Socrates: “…when the true philosopher kings are born in a State, one or more of them, despising the honors of this present world which they deem mean and worthless, esteeming above all things right and the honor that springs from right, and regarding justice as the greatest and most necessary of all things […] They will begin by sending out into the country all the inhabitants of the city who are more than ten years old, and will take possession of their children, who will be unaffected by the habits of their parents; these they will train in their own habits and laws, I mean in the laws which we have given them: and in this way the State and constitution of which we were speaking will soonest and most easily attain happiness, and the nation which has such a constitution will gain most.”
– Plato, The Republic
Plato’s Politeia was one of the West’s most important texts written on statecraft and constitutional rule. It was also a key text in German classical philology, because it dealt singularly elegantly with Germany’s all favorite themes such as Vernuft (reason), Rechtschaffenheit (righteousness), and Gerechtigkeit (justice). Plato described the function and role of the philosophers in the city-state who must be trained in algebraic and logical sciences, and who should ideally fill into the highest ranks and take up the highest posts in society. The most outstanding ones among the philosophers may be called Philosophenkönige (Philosopher-Kings). This idea of a kingdom administrated by idealized intellectual men, philosophers, and thus theoretically ruled by the most outstanding thinkers, philosopher-kings, had come around in Germany’s history quite often. Philosophy had always been hailed gloriously and magnificently. The discipline celebrated its revival during the period known as European Enlightenment, when the Greek ideal of the philosopher’s rule had been rediscovered and turned into an obsession, especially among the academic and theological philosophers who saw their rightful place not over dusty books in some Spartan closet but closer to the power of the political class and decision makers: “De philosopho regnante et de rege philosophante“.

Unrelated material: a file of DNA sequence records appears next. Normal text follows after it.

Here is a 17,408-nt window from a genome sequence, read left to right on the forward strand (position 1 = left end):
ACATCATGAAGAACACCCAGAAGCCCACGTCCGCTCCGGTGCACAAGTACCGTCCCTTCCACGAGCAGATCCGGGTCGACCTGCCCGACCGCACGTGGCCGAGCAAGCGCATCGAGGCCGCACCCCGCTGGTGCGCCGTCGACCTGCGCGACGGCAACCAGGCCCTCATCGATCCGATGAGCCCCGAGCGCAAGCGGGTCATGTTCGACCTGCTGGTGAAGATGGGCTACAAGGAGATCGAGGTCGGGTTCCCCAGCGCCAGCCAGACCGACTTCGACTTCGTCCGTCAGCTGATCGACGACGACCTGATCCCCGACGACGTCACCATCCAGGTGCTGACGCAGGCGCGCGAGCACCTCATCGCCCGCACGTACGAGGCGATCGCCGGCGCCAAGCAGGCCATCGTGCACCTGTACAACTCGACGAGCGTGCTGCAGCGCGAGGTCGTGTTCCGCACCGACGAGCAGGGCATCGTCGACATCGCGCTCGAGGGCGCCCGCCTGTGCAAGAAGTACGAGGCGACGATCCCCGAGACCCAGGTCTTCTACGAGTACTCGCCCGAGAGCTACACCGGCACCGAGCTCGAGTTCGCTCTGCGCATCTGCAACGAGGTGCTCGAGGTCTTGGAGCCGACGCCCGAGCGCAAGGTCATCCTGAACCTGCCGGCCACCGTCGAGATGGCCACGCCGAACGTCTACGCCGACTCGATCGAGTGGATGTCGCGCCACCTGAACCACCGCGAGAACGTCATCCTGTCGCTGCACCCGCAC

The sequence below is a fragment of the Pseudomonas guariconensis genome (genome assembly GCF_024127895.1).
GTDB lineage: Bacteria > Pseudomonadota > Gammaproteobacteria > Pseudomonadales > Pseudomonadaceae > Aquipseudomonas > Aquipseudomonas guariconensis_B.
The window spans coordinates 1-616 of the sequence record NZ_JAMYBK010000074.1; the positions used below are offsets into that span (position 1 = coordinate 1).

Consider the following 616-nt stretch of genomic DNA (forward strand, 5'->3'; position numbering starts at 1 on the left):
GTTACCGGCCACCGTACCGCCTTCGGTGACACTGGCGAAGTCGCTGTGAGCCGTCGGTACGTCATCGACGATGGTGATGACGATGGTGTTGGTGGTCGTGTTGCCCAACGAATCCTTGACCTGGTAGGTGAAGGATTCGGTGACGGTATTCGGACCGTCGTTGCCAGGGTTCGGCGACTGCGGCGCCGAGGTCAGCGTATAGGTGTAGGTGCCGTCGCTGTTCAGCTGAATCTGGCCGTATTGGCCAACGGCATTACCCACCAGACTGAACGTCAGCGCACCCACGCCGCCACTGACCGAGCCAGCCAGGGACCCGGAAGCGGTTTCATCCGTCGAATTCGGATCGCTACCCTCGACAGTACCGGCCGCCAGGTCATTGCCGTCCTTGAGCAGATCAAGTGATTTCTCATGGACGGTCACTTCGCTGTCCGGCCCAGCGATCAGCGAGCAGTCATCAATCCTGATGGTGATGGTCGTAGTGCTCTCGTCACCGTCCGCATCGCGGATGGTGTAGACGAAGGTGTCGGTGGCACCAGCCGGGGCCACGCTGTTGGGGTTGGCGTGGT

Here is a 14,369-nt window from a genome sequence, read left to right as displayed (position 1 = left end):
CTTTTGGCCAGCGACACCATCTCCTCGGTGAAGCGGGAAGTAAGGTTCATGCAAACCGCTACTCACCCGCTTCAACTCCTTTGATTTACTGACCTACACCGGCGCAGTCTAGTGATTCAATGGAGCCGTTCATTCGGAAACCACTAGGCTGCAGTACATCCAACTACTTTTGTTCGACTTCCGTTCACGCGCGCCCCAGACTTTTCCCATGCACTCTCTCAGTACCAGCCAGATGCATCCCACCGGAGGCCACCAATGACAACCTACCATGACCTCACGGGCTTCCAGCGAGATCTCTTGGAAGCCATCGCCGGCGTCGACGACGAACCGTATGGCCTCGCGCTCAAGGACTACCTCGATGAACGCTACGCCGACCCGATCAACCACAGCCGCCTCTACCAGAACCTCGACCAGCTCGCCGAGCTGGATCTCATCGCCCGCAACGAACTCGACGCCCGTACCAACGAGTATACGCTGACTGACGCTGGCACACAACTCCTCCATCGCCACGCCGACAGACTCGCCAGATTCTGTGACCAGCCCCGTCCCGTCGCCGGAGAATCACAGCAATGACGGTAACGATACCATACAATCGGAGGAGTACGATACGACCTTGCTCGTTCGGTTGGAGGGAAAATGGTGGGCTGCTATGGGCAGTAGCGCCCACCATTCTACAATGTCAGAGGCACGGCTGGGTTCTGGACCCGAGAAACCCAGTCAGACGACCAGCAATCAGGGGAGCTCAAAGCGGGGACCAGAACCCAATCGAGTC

The dream of a small group of thinkers from the “Academy” (School of Philosophy) that could and should lead “the City” (The city of Athens) seemed like a good idea – in theory; it never happened in the history of mankind, though. The reason for that was simple: Leaders lead; thinkers don’t – they think. That’s why so many disappointed academics wrote books on how much better off the world would be if not the charismatic, passionate, and emotional leaders had let humanity, but instead the sober, intellectual and rational scholars. Not a single philosopher in Western history was a political leader, while some leaders tried to become philosophers, but simply had not too much time for such a calling. Thus they wrote brief aphorism or published memories and said other clever things, but that could hardly amount to philosophy. No, the truth is, the world’s greatest intellectuals had been locked up in lofty yet lonely ivory towers: to dream or to invent the ideal and the vision that the capable emperors and kings could follow up on. Philosophers merely assisted the leaders. In secret, they aspired more. The greatest thinkers in every culture cultivated a similar national myth: Plato’s “Philosopher-Kings”, the Confucius’ “Shengren“, the “Sage-Rulers” in the Chronicles of Japan, the Sages of the Jewish Chazal, the members of the Buddhist Councils, etc..
Just like the philosophers in the West dreamt about the rulership of the Philosopher-Kings and not about the rulership of some Sage-Kings because the Greek philosophers hated the sages and sophists; so did the sages in the East dreamt about the stewardship of the Sage-Kings and not about the rulership of any Philosopher-Kings because they had not experienced Plato and the rise of the philosophers in the East. In the Chapter ‘Charge to Yue’ of the Instructions of Yi (The Book of Documents) we read such sagely advice to the king:
惟木從繩則正, 後從諫則聖. 後克聖, 臣不命其承, 疇敢不祗若王之休命? [And Yue said to the king, ‘Wood by the use of the line is made straight, and the sovereign who follows reproof is made sage. When the sovereign can (thus) make himself sage, his ministers, without being specially commanded, anticipate his orders – who would dare not to act in respectful compliance with this excellent charge of your Majesty?’]
The advice is flattering to both professions: His Majesty may dream of becoming a sage-king, and the sage, well, although he is never to become a king, but at least the lofty incitement was on him.